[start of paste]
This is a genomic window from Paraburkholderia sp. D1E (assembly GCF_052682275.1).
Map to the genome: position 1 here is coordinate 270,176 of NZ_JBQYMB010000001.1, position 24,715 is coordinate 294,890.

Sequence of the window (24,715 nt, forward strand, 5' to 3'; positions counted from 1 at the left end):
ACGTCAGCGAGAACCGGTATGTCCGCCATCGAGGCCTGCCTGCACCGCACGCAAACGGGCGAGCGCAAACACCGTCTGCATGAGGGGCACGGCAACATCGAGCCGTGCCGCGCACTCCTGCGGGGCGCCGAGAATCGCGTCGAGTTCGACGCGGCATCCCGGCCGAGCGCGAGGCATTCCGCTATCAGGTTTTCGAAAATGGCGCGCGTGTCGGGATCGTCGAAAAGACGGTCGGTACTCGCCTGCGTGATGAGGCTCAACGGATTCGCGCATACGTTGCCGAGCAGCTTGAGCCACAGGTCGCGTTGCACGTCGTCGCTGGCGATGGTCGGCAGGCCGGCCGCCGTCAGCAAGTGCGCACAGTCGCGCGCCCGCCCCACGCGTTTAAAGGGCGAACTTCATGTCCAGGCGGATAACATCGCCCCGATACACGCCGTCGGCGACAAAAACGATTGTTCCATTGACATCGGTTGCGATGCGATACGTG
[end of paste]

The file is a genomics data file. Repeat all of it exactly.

This is a genomic window from Paraburkholderia sp. D1E (assembly GCF_052682275.1).
Map to the genome: position 1 here is coordinate 270,176 of NZ_JBQYMB010000001.1, position 24,715 is coordinate 294,890.

Sequence of the window (24,715 nt, forward strand, 5' to 3'; positions counted from 1 at the left end):
ACGTCAGCGAGAACCGGTATGTCCGCCATCGAGGCCTGCCTGCACCGCACGCAAACGGGCGAGCGCAAACACCGTCTGCATGAGGGGCACGGCAACATCGAGCCGTGCCGCGCACTCCTGCGGGGCGCCGAGAATCGCGTCGAGTTCGACGCGGCATCCCGGCCGAGCGCGAGGCATTCCGCTATCAGGTTTTCGAAAATGGCGCGCGTGTCGGGATCGTCGAAAAGACGGTCGGTACTCGCCTGCGTGATGAGGCTCAACGGATTCGCGCATACGTTGCCGAGCAGCTTGAGCCACAGGTCGCGTTGCACGTCGTCGCTGGCGATGGTCGGCAGGCCGGCCGCCGTCAGCAAGTGCGCACAGTCGCGCGCCCGCCCCACGCGTTTAAAGGGCGAACTTCATGTCCAGGCGGATAACATCGCCCCGATACACGCCGTCGGCGACAAAAACGATTGTTCCATTGACATCGGTTGCGATGCGATACGTG